The irony wasn’t lost on me. I left Asia for Europe to enjoy borderless travel without flights or visas, only to end up in a Covid-19 induced travel coma along with the rest of the world. I was one of the lucky ones, though. I managed to land a temporary job in Athens and was able to work throughout the months of quarantine and replenish my travel budget. Nevertheless, the months of all work and isolated play made this Jack a dull boy.
I became unmotivated and quite lazy in keeping up with my work for Beat The Trail as my daily job appeared to drain my creativity. I found myself slipping into a somewhat lethargic state, while on the inside I was chomping at the bits to spend my days in freedom on the road again.
When Greece opened up for domestic travel I took the opportunity to leave the city as soon as I was able and set off for the mountains. After a few days of hiking, I felt like I was behind the wheel once more. My motivation and creative juices flowed freely again, like blood rushing back into deprived limbs. The tingling sensation that came with it was the sense of adventure, of the countless hidden promises of the Trail.
As borders in the Balkans were still weeks away from opening up to let me travel north, I met up with a friend and set off on a road trip through Greece. Driving from town to town looking for camping spots along beaches, lakes and rivers seemed the perfect way to celebrate our release from city life. It also allowed us to witness the country slowly starting up its tourism industry.
It was a good thing we prepared for weeks of wild camping, as most campsites and other accommodations were still closed. Towns infamous for their crowded streets stood nearly empty, and we had most beaches all to ourselves. Meanwhile, the gratitude of local business owners was noticeable in their manners, smiles and the occasional free plate of food they presented us with.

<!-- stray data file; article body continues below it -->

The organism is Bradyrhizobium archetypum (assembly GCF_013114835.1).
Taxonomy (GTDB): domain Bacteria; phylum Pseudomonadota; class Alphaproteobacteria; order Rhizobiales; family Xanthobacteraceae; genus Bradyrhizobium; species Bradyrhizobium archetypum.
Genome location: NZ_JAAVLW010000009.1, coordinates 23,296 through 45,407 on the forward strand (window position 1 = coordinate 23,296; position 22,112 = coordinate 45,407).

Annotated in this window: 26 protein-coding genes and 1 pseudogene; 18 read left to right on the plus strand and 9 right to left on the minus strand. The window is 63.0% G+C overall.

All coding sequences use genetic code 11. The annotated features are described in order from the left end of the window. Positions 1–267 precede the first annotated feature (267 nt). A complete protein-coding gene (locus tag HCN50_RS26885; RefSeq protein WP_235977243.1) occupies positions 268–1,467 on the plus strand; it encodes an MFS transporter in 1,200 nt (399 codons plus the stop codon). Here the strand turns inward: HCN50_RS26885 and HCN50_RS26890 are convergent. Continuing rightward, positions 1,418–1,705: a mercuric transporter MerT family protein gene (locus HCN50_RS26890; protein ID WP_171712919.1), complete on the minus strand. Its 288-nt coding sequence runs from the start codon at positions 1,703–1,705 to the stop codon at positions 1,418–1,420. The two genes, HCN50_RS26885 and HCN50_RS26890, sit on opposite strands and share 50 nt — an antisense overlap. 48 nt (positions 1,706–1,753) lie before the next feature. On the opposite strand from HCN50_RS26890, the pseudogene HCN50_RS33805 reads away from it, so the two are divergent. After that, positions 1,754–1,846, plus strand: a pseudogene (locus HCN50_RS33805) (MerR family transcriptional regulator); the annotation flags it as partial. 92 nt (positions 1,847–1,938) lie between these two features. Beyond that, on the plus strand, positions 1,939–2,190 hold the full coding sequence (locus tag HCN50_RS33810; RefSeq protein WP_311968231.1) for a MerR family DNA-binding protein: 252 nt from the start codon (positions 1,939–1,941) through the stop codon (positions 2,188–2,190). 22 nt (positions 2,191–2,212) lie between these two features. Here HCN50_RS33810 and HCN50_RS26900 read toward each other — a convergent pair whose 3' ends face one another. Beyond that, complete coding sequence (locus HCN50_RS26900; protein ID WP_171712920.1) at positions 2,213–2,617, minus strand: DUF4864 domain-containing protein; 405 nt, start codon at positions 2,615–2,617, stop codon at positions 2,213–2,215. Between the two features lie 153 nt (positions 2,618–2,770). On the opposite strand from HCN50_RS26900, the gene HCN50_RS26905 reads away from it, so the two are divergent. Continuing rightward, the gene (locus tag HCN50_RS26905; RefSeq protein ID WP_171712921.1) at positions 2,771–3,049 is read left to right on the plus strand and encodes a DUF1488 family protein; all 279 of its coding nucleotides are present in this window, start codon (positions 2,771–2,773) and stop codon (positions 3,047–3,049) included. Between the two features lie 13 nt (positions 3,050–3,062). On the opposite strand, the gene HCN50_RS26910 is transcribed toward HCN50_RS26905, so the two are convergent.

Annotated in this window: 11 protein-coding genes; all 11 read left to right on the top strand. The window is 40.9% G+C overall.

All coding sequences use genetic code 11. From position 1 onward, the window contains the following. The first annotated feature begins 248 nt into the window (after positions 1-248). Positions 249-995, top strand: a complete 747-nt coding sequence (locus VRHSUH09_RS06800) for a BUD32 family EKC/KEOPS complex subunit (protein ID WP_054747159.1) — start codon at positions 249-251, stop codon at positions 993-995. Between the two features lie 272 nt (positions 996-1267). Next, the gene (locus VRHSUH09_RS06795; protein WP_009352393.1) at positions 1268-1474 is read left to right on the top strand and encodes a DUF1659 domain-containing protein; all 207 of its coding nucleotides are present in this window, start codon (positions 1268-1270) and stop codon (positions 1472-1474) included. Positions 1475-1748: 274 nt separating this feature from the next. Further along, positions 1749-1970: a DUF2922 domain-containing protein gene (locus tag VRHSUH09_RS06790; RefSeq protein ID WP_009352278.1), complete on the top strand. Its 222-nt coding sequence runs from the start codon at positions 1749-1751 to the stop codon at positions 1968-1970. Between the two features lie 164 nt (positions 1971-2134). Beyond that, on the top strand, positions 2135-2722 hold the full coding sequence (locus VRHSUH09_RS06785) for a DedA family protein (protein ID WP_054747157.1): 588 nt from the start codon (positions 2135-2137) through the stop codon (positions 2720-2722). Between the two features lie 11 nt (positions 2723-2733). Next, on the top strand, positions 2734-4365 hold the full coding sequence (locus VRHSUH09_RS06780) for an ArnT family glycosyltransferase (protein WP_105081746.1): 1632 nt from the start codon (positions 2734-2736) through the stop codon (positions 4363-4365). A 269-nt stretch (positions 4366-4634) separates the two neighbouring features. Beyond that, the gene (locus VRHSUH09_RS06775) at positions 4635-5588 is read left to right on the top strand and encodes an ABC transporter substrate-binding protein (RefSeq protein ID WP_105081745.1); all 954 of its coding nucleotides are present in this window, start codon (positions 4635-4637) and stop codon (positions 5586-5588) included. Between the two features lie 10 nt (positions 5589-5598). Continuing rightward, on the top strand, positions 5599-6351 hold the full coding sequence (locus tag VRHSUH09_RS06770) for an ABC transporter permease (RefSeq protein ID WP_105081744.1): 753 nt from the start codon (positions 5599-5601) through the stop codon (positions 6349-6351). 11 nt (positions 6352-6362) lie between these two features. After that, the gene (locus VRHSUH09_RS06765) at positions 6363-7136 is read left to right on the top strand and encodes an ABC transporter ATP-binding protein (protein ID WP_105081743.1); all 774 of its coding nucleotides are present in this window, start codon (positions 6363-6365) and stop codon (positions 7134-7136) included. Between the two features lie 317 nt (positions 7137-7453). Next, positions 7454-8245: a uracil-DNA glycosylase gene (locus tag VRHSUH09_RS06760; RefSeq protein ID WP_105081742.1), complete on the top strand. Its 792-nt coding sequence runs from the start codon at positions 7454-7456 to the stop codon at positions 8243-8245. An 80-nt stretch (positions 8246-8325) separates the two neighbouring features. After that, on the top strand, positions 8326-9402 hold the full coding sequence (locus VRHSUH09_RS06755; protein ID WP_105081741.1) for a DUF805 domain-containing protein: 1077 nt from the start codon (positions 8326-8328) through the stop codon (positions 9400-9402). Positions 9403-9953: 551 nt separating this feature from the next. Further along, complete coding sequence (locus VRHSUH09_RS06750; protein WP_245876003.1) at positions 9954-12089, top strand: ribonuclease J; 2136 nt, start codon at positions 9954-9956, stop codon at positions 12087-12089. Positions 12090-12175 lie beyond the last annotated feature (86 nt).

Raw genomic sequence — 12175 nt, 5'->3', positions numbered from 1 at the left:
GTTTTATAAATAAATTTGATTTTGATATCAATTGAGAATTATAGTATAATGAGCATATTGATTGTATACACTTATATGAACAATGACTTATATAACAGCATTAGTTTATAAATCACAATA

When the border to Bulgaria and the Balkans beyond finally opened up I said my goodbyes to Greece and rode the first wave of tourism back into the rest of Europe. As expected, I was one of the very few travellers on the road. It brought back memories of Mongolia, of travelling through countries unexplored by mass tourism. Empty hostels, vacant train seats and the quiet stares of locals wondering whether I was lost or the first of many tourists heralding the long-awaited start of the tourist season.
Despite the eerie feeling of entering a party where everyone just left, travel after Covid-19 also allows a peek into what could have been; into what the world would look like if it could handle mass tourism better. Perhaps there is a lesson here, a short-lived opportunity to rethink why we travel. When views are no longer obscured by hundreds of others looking for the exact same advertised experience, it becomes easier to realise the value of authenticity.
As the saying goes: “Crises precipitate change”. There is a chance the impact on the tourism industry might serve to ‘reboot’ the system. Perhaps governments, the industry and tourists themselves will learn to realise the negative impact of mass-tourism and invest in ways to minimise the damage to local culture and ecosystems.
One can only hope.